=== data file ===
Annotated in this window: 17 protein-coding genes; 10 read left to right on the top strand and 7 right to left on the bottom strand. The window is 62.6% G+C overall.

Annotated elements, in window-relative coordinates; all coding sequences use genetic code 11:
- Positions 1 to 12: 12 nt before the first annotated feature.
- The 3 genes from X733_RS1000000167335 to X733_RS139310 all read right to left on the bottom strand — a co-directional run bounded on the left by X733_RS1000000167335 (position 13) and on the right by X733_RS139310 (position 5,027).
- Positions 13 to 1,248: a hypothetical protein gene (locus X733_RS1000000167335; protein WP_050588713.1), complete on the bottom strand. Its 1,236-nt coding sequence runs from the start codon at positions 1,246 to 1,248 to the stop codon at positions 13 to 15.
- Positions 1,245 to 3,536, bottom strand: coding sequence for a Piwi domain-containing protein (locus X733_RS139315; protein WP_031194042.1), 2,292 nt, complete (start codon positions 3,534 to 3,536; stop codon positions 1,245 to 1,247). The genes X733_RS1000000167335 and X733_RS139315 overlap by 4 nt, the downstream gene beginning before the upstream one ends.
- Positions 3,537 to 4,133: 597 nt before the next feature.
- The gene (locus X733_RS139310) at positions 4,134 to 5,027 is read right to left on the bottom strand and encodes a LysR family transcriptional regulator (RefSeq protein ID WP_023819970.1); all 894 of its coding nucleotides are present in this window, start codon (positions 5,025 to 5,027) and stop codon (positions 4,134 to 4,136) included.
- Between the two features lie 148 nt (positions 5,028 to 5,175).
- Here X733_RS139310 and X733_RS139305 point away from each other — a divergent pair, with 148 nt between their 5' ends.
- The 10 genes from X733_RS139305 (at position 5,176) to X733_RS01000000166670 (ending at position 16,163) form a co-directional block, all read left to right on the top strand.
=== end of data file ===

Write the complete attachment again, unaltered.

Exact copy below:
Annotated in this window: 17 protein-coding genes; 10 read left to right on the top strand and 7 right to left on the bottom strand. The window is 62.6% G+C overall.

Annotated elements, in window-relative coordinates; all coding sequences use genetic code 11:
- Positions 1 to 12: 12 nt before the first annotated feature.
- The 3 genes from X733_RS1000000167335 to X733_RS139310 all read right to left on the bottom strand — a co-directional run bounded on the left by X733_RS1000000167335 (position 13) and on the right by X733_RS139310 (position 5,027).
- Positions 13 to 1,248: a hypothetical protein gene (locus X733_RS1000000167335; protein WP_050588713.1), complete on the bottom strand. Its 1,236-nt coding sequence runs from the start codon at positions 1,246 to 1,248 to the stop codon at positions 13 to 15.
- Positions 1,245 to 3,536, bottom strand: coding sequence for a Piwi domain-containing protein (locus X733_RS139315; protein WP_031194042.1), 2,292 nt, complete (start codon positions 3,534 to 3,536; stop codon positions 1,245 to 1,247). The genes X733_RS1000000167335 and X733_RS139315 overlap by 4 nt, the downstream gene beginning before the upstream one ends.
- Positions 3,537 to 4,133: 597 nt before the next feature.
- The gene (locus X733_RS139310) at positions 4,134 to 5,027 is read right to left on the bottom strand and encodes a LysR family transcriptional regulator (RefSeq protein ID WP_023819970.1); all 894 of its coding nucleotides are present in this window, start codon (positions 5,025 to 5,027) and stop codon (positions 4,134 to 4,136) included.
- Between the two features lie 148 nt (positions 5,028 to 5,175).
- Here X733_RS139310 and X733_RS139305 point away from each other — a divergent pair, with 148 nt between their 5' ends.
- The 10 genes from X733_RS139305 (at position 5,176) to X733_RS01000000166670 (ending at position 16,163) form a co-directional block, all read left to right on the top strand.